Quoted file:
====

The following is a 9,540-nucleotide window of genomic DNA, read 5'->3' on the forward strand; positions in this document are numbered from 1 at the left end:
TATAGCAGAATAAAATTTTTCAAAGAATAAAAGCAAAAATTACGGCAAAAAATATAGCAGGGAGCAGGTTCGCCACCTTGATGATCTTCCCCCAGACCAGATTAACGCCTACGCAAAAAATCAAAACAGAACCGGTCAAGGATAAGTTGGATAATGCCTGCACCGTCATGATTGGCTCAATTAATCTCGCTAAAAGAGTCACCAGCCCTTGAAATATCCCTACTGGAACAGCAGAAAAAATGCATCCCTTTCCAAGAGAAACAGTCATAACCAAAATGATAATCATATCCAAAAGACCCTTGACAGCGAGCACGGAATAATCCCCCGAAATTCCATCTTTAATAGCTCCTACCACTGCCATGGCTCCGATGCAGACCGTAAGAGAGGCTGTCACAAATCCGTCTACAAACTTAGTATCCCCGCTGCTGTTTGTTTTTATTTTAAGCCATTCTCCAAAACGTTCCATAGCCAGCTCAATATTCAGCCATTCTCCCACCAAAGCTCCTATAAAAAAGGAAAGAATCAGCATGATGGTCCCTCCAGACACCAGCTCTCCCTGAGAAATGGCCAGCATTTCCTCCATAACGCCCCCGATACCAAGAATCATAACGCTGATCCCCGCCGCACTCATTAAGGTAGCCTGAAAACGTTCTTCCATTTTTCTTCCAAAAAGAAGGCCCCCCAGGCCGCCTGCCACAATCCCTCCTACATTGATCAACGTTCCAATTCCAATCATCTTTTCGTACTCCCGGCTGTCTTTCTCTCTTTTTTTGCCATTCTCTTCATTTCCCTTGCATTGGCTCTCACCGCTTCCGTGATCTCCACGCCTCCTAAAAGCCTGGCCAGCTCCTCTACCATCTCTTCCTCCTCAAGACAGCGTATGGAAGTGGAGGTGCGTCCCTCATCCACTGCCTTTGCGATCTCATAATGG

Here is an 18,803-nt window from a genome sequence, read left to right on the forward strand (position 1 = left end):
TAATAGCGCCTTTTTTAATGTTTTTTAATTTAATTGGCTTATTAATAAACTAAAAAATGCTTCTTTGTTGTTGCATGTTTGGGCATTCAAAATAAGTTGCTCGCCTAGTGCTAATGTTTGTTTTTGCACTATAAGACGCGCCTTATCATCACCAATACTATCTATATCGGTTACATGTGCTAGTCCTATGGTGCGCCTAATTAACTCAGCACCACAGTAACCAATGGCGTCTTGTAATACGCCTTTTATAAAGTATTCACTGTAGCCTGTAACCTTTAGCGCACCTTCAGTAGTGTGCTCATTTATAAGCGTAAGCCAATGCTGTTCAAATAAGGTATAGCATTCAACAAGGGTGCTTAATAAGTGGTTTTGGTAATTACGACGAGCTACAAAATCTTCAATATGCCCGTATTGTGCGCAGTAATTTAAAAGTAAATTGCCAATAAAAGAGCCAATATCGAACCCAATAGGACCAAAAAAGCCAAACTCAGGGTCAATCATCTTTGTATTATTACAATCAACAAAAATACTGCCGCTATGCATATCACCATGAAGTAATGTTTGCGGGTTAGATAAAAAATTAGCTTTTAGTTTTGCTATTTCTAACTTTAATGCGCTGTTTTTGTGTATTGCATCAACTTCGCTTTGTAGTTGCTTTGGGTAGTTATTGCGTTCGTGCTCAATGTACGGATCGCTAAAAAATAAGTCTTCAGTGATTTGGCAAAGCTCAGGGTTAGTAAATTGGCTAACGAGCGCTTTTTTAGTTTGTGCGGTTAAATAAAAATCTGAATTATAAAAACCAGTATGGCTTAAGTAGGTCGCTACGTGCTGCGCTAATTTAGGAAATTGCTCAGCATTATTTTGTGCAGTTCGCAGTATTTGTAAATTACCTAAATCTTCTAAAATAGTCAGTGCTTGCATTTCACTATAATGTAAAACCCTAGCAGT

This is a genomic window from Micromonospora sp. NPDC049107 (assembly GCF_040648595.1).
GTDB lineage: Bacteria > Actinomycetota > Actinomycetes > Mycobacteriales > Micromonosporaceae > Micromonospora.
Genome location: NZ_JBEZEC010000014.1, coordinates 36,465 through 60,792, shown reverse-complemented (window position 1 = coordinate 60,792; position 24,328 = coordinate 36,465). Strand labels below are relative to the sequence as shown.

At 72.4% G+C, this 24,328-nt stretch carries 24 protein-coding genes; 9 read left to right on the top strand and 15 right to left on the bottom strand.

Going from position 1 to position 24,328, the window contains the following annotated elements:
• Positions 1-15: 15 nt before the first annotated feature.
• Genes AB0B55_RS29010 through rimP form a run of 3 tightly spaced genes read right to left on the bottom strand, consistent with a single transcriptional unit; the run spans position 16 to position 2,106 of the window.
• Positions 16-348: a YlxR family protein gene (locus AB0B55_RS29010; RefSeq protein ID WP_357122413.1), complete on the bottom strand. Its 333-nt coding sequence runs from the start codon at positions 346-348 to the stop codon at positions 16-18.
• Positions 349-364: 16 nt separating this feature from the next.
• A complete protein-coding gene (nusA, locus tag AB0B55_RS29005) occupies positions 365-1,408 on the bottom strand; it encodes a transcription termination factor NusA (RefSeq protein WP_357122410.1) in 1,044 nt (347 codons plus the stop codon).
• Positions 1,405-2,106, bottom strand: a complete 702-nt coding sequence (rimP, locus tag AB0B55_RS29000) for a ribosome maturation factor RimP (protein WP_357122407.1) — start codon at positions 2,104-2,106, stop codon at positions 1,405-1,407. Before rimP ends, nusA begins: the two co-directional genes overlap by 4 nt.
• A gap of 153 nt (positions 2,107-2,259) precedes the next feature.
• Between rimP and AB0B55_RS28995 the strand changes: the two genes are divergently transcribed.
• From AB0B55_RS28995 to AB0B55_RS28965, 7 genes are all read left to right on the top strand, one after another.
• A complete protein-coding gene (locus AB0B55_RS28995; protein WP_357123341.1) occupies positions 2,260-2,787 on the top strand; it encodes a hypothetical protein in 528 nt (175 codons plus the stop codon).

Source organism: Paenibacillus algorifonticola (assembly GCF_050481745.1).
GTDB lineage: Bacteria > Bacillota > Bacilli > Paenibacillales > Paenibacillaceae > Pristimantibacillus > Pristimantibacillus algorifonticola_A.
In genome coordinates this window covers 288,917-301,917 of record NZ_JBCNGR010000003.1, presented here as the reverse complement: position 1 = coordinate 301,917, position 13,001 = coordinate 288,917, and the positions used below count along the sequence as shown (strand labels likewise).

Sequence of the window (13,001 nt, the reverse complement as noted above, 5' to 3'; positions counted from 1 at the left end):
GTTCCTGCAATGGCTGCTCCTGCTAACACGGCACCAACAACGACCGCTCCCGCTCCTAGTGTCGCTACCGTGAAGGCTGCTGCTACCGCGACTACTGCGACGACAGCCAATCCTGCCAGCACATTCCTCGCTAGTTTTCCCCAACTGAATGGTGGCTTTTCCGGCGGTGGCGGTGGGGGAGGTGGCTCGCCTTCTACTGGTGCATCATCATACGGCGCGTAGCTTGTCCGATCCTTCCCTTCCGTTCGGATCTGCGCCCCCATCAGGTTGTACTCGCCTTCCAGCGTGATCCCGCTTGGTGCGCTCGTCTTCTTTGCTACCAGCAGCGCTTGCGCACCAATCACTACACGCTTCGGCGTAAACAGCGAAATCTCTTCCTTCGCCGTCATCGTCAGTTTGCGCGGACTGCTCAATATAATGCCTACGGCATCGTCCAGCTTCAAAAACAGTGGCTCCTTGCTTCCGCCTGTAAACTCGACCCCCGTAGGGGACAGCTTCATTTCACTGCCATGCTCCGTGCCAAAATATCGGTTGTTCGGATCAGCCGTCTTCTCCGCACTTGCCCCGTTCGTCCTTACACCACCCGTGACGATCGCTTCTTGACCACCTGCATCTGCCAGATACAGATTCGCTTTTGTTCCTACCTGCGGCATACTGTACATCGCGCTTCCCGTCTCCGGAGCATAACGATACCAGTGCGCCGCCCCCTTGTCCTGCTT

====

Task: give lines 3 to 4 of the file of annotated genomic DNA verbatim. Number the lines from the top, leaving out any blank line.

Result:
Here is an 18,803-nt window from a genome sequence, read left to right on the forward strand (position 1 = left end):
TAATAGCGCCTTTTTTAATGTTTTTTAATTTAATTGGCTTATTAATAAACTAAAAAATGCTTCTTTGTTGTTGCATGTTTGGGCATTCAAAATAAGTTGCTCGCCTAGTGCTAATGTTTGTTTTTGCACTATAAGACGCGCCTTATCATCACCAATACTATCTATATCGGTTACATGTGCTAGTCCTATGGTGCGCCTAATTAACTCAGCACCACAGTAACCAATGGCGTCTTGTAATACGCCTTTTATAAAGTATTCACTGTAGCCTGTAACCTTTAGCGCACCTTCAGTAGTGTGCTCATTTATAAGCGTAAGCCAATGCTGTTCAAATAAGGTATAGCATTCAACAAGGGTGCTTAATAAGTGGTTTTGGTAATTACGACGAGCTACAAAATCTTCAATATGCCCGTATTGTGCGCAGTAATTTAAAAGTAAATTGCCAATAAAAGAGCCAATATCGAACCCAATAGGACCAAAAAAGCCAAACTCAGGGTCAATCATCTTTGTATTATTACAATCAACAAAAATACTGCCGCTATGCATATCACCATGAAGTAATGTTTGCGGGTTAGATAAAAAATTAGCTTTTAGTTTTGCTATTTCTAACTTTAATGCGCTGTTTTTGTGTATTGCATCAACTTCGCTTTGTAGTTGCTTTGGGTAGTTATTGCGTTCGTGCTCAATGTACGGATCGCTAAAAAATAAGTCTTCAGTGATTTGGCAAAGCTCAGGGTTAGTAAATTGGCTAACGAGCGCTTTTTTAGTTTGTGCGGTTAAATAAAAATCTGAATTATAAAAACCAGTATGGCTTAAGTAGGTCGCTACGTGCTGCGCTAATTTAGGAAATTGCTCAGCATTATTTTGTGCAGTTCGCAGTATTTGTAAATTACCTAAATCTTCTAAAATAGTCAGTGCTTGCATTTCACTATAATGTAAAACCCTAGCAGT